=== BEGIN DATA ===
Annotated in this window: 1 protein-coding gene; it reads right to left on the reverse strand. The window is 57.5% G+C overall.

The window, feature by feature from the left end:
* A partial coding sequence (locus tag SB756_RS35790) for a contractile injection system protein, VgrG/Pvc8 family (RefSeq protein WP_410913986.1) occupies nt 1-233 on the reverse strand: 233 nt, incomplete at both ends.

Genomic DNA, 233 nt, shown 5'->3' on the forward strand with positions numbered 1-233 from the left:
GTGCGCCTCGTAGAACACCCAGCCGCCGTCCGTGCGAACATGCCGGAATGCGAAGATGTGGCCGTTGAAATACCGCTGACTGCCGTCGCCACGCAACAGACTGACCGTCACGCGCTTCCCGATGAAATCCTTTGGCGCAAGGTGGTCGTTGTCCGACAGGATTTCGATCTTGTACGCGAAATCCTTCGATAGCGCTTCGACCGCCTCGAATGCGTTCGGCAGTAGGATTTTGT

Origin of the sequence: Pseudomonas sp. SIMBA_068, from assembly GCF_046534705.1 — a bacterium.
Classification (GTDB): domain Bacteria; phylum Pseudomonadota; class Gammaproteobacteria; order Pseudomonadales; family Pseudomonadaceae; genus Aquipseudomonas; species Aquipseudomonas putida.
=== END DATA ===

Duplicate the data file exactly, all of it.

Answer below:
Annotated in this window: 1 protein-coding gene; it reads right to left on the reverse strand. The window is 57.5% G+C overall.

The window, feature by feature from the left end:
* A partial coding sequence (locus tag SB756_RS35790) for a contractile injection system protein, VgrG/Pvc8 family (RefSeq protein WP_410913986.1) occupies nt 1-233 on the reverse strand: 233 nt, incomplete at both ends.

Genomic DNA, 233 nt, shown 5'->3' on the forward strand with positions numbered 1-233 from the left:
GTGCGCCTCGTAGAACACCCAGCCGCCGTCCGTGCGAACATGCCGGAATGCGAAGATGTGGCCGTTGAAATACCGCTGACTGCCGTCGCCACGCAACAGACTGACCGTCACGCGCTTCCCGATGAAATCCTTTGGCGCAAGGTGGTCGTTGTCCGACAGGATTTCGATCTTGTACGCGAAATCCTTCGATAGCGCTTCGACCGCCTCGAATGCGTTCGGCAGTAGGATTTTGT

Origin of the sequence: Pseudomonas sp. SIMBA_068, from assembly GCF_046534705.1 — a bacterium.
Classification (GTDB): domain Bacteria; phylum Pseudomonadota; class Gammaproteobacteria; order Pseudomonadales; family Pseudomonadaceae; genus Aquipseudomonas; species Aquipseudomonas putida.